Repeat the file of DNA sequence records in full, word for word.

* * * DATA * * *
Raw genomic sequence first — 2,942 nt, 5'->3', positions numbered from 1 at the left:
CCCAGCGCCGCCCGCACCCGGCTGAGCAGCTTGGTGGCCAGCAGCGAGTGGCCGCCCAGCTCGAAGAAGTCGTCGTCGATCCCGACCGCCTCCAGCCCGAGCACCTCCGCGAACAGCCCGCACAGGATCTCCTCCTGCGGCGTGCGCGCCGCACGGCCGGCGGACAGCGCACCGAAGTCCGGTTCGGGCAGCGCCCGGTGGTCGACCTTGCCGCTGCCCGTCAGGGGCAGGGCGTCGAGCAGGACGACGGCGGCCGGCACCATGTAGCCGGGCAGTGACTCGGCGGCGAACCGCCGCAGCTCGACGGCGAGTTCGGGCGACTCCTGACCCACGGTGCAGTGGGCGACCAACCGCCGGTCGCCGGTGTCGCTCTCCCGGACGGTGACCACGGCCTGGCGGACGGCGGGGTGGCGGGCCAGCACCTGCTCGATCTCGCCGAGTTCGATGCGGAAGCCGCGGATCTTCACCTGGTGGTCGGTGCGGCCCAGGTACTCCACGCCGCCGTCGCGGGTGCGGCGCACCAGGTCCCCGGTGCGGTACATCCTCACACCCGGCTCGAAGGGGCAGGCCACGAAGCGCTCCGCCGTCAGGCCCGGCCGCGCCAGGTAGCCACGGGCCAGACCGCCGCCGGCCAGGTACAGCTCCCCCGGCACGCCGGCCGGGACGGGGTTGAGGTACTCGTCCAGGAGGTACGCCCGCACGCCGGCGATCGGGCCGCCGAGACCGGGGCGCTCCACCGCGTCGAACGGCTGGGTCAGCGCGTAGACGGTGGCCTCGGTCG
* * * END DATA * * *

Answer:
Raw genomic sequence first — 2,942 nt, 5'->3', positions numbered from 1 at the left:
CCCAGCGCCGCCCGCACCCGGCTGAGCAGCTTGGTGGCCAGCAGCGAGTGGCCGCCCAGCTCGAAGAAGTCGTCGTCGATCCCGACCGCCTCCAGCCCGAGCACCTCCGCGAACAGCCCGCACAGGATCTCCTCCTGCGGCGTGCGCGCCGCACGGCCGGCGGACAGCGCACCGAAGTCCGGTTCGGGCAGCGCCCGGTGGTCGACCTTGCCGCTGCCCGTCAGGGGCAGGGCGTCGAGCAGGACGACGGCGGCCGGCACCATGTAGCCGGGCAGTGACTCGGCGGCGAACCGCCGCAGCTCGACGGCGAGTTCGGGCGACTCCTGACCCACGGTGCAGTGGGCGACCAACCGCCGGTCGCCGGTGTCGCTCTCCCGGACGGTGACCACGGCCTGGCGGACGGCGGGGTGGCGGGCCAGCACCTGCTCGATCTCGCCGAGTTCGATGCGGAAGCCGCGGATCTTCACCTGGTGGTCGGTGCGGCCCAGGTACTCCACGCCGCCGTCGCGGGTGCGGCGCACCAGGTCCCCGGTGCGGTACATCCTCACACCCGGCTCGAAGGGGCAGGCCACGAAGCGCTCCGCCGTCAGGCCCGGCCGCGCCAGGTAGCCACGGGCCAGACCGCCGCCGGCCAGGTACAGCTCCCCCGGCACGCCGGCCGGGACGGGGTTGAGGTACTCGTCCAGGAGGTACGCCCGCACGCCGGCGATCGGGCCGCCGAGACCGGGGCGCTCCACCGCGTCGAACGGCTGGGTCAGCGCGTAGACGGTGGCCTCGGTCG